Interview: Petrobras CEO José Sergio Gabrielli

American fears of China's growing global influence sharpened this spring as Beijing set its sights on the Americas. Leaders of China and Brazil began speaking openly about the possible end of the dollar's reign as the global reserve currency. China surpassed the United States as Brazil's leading trade partner, and Brazil's energy giant, Petrobras, took a $10 billion loan from the China Development Bank designed to finance oil deals without using the dollar. Petrobras president and CEO José Sergio Gabrielli de Azevedo flew to Beijing with Brazilian President Luiz Inácio Lula da Silva to finalize the deal. He spoke with NEWSWEEK's Manuela Zoninsein about the budding relationship with China. Excerpts:

How has the financial crisis strengthened the Brazil-China relationship, and has it done so to the detriment of Brazil-U.S. ties?
The global economic crisis caused the debt markets to become more selective, restricting access to credit and to sources of funding, particularly in the U.S., where the subprime crisis surfaced. Meanwhile, China became a major financial center, interested in funding projects in several countries around the world.

China and Brazil are competitors in some areas.
On one hand, Brazil can help supply China's energy needs. On the other, China can be a great funder for Brazilian projects and a good and service provider for the energy-productive chain in Brazil. It's a very good deal: China needs oil and has money; we need money and have oil. It's a win-win type of deal.

Where can the two giants work together?
In the development of technologies. In Brazil, we have advanced technological segments, such as the aviation industry. We have made great developments in the biofuels area, in addition to the progress we have made at Petrobras with our expertise in developing deepwater exploration technologies.

China and Brazil are discussing how to use their own currencies in future trade deals. What does this mean for the dollar's hegemony in Latin America?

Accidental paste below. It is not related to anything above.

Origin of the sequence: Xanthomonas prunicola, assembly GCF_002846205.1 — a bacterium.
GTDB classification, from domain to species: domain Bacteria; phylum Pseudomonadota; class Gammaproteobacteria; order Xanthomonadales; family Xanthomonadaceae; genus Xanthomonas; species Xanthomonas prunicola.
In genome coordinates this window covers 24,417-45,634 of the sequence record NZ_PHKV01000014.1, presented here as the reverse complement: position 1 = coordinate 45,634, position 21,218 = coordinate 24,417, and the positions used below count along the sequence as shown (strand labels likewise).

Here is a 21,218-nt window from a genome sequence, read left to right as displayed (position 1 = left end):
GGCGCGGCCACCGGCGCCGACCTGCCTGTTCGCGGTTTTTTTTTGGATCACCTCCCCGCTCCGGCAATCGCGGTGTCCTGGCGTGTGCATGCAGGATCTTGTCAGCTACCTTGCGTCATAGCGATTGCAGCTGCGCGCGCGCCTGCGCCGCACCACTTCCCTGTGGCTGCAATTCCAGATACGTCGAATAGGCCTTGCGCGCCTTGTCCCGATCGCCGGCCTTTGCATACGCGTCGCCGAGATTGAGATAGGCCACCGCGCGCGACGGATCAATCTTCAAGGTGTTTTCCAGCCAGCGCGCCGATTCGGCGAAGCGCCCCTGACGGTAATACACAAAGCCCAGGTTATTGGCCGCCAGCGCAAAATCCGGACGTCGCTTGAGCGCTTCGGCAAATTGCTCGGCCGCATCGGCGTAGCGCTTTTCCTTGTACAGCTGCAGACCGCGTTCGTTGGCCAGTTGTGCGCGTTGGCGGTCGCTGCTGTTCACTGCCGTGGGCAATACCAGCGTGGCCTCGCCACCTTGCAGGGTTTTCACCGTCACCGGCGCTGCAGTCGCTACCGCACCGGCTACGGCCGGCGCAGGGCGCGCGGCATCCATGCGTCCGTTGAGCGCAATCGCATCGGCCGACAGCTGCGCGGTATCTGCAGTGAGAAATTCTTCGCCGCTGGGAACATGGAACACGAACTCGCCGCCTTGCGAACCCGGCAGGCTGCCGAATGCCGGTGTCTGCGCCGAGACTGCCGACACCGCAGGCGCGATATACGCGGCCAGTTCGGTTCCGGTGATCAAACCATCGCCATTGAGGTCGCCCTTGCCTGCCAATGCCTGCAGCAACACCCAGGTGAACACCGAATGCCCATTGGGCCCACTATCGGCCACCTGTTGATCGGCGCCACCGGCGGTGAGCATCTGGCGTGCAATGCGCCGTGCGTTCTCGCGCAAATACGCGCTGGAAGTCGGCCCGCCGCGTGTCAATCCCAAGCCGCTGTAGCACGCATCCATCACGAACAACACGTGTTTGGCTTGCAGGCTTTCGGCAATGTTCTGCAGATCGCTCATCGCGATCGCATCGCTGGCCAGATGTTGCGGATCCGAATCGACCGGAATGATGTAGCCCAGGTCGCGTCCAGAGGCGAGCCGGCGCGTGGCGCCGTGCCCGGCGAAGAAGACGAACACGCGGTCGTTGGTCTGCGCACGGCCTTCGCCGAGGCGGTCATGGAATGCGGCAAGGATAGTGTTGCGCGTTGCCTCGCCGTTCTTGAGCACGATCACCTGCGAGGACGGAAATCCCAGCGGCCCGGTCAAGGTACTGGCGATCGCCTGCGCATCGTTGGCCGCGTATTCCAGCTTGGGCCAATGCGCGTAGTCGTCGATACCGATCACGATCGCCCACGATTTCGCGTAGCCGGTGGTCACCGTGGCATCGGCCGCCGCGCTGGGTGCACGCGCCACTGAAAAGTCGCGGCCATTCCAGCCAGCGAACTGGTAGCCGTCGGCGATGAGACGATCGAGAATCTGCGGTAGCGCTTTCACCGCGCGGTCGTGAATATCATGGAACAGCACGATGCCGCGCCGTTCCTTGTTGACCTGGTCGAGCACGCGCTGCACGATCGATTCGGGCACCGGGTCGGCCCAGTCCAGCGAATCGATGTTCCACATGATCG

Petrobras negotiates using U.S. dollars as reference. But I believe it could be positive for Brazil and for China to use their national currencies in the purchase and sale operations. It could increase the trade flow between the two countries.

Ten years from now, what will people remember that today's crisis changed in international politics and trade patterns?
The global GDP growth pace will depend more on developing countries than it did in the past, and this will be reflected in the financial architecture. The relative importance of the G20 compared to the G8 will grow.

Can you explain the terms of the Sinopec deal? Petrobras supplies 150,000 barrels of oil a day for the first year, rising to 200,000 barrels a day for nine more years, for which it gets a $10 billion loan?
The exports agreement with Sinopec and the funding provided by the China Development Bank are two different agreements. The loan taken out from the CDB will be paid in cash, not oil. Exports to Sinopec are a guarantee for the loan, but they will be negotiated in commercial terms for each delivery. The agreement does not provide for a mandatory sale volume, nor does it set prices.

Where will oil prices stabilize?
Our projects are sustainable based on an oil price ranging from $37 to $45 per barrel. The international oil price is not necessarily relevant for trade and future investment decisions since there are great fluctuations in the price of the barrel. But I see an increase in the oil price.

The Brazilian government owns 40 percent of the stock and 58 percent of the voting shares of Petrobras. Did Brasília push this deal?
This fundraising opportunity resulted from cooperation between our countries. As the company's majority stakeholder, the Brazilian government acts as a great driver for Petrobras's trade relations with companies from other countries.